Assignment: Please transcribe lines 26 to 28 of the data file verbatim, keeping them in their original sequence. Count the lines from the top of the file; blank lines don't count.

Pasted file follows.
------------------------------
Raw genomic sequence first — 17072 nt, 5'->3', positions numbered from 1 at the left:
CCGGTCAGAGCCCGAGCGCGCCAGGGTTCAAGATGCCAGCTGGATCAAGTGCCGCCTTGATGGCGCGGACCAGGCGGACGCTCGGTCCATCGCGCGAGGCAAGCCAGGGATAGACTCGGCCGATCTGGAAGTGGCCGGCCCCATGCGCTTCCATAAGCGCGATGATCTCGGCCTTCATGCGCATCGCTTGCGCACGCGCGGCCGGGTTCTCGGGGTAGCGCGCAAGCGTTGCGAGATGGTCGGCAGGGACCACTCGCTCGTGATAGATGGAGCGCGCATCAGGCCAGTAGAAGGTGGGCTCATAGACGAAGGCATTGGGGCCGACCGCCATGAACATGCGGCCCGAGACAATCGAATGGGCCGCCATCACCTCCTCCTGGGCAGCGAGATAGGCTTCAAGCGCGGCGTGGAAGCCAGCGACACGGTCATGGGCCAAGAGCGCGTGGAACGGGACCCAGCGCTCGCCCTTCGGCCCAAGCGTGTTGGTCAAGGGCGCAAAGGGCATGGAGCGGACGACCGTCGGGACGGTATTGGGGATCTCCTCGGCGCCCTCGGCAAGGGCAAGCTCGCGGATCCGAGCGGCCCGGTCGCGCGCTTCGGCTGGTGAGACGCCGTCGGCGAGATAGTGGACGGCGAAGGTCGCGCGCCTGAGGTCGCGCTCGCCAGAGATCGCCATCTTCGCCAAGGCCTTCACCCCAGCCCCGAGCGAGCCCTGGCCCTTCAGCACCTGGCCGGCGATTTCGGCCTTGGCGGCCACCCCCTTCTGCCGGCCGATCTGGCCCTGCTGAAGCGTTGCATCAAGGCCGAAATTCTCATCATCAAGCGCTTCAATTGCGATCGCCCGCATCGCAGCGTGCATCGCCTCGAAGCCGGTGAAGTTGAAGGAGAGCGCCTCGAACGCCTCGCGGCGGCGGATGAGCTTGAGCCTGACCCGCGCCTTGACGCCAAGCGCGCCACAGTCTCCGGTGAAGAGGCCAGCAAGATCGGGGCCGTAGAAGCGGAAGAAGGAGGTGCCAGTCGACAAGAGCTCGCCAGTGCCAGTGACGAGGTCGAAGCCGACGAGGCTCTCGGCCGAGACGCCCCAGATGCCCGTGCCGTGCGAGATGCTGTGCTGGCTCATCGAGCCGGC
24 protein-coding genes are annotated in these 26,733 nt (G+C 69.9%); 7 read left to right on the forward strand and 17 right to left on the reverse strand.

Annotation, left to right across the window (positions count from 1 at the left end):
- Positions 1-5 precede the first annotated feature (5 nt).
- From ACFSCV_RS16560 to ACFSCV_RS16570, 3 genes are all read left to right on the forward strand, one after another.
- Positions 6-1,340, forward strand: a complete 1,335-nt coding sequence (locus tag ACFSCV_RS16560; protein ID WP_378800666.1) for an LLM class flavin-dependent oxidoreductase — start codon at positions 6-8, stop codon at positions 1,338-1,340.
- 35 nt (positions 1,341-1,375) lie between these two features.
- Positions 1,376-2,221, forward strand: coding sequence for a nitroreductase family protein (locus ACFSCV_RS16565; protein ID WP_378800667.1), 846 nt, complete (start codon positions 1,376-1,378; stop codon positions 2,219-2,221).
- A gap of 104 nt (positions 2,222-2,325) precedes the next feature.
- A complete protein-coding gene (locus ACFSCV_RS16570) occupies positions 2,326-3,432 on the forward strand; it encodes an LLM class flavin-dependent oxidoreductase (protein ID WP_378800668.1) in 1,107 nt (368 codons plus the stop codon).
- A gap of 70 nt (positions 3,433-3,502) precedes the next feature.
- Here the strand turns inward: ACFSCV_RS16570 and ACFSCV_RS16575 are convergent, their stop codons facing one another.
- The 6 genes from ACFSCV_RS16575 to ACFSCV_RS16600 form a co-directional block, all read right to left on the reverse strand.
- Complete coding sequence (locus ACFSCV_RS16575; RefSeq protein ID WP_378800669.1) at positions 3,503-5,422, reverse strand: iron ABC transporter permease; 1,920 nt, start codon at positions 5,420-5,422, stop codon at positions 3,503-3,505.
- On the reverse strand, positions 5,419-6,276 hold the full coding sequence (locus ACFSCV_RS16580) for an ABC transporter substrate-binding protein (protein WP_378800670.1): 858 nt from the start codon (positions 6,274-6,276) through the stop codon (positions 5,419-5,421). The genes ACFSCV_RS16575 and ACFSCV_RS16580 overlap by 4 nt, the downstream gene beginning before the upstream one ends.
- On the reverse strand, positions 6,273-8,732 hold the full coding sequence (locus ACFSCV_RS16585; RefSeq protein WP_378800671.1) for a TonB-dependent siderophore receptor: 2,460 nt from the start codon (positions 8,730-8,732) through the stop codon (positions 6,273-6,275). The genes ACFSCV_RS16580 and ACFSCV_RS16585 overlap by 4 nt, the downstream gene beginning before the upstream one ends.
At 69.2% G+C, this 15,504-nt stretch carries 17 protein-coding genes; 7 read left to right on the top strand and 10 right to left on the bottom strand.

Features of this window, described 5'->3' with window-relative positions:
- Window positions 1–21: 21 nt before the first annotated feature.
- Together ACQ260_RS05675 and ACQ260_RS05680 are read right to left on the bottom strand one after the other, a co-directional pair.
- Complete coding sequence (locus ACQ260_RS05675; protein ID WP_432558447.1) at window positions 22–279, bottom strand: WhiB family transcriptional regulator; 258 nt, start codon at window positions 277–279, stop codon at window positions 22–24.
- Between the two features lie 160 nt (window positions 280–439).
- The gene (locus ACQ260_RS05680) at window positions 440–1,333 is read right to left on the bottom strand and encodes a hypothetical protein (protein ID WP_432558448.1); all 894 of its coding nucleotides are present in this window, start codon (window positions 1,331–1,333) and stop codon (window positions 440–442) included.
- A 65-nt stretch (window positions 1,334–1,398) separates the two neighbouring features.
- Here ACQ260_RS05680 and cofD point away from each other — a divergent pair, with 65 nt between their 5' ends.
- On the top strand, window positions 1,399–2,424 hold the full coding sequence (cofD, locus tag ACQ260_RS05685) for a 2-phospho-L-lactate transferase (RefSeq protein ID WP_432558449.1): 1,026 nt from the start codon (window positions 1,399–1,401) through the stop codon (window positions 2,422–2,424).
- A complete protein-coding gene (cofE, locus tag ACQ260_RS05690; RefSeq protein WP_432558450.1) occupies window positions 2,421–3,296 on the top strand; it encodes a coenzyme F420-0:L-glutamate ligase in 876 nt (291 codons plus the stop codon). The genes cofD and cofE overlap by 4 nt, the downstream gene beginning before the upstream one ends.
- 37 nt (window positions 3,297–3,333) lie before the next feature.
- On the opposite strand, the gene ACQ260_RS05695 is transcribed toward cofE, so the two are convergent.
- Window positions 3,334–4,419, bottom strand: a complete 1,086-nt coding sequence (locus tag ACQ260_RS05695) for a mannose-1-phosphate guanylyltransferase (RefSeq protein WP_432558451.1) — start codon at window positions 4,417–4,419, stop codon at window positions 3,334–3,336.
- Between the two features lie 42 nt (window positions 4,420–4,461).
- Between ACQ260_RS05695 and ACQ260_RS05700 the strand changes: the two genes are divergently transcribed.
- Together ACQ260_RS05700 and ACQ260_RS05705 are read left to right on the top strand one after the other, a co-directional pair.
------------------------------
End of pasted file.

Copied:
- Here ACQ260_RS05680 and cofD point away from each other — a divergent pair, with 65 nt between their 5' ends.
- On the top strand, window positions 1,399–2,424 hold the full coding sequence (cofD, locus tag ACQ260_RS05685) for a 2-phospho-L-lactate transferase (RefSeq protein ID WP_432558449.1): 1,026 nt from the start codon (window positions 1,399–1,401) through the stop codon (window positions 2,422–2,424).
- A complete protein-coding gene (cofE, locus tag ACQ260_RS05690; RefSeq protein WP_432558450.1) occupies window positions 2,421–3,296 on the top strand; it encodes a coenzyme F420-0:L-glutamate ligase in 876 nt (291 codons plus the stop codon). The genes cofD and cofE overlap by 4 nt, the downstream gene beginning before the upstream one ends.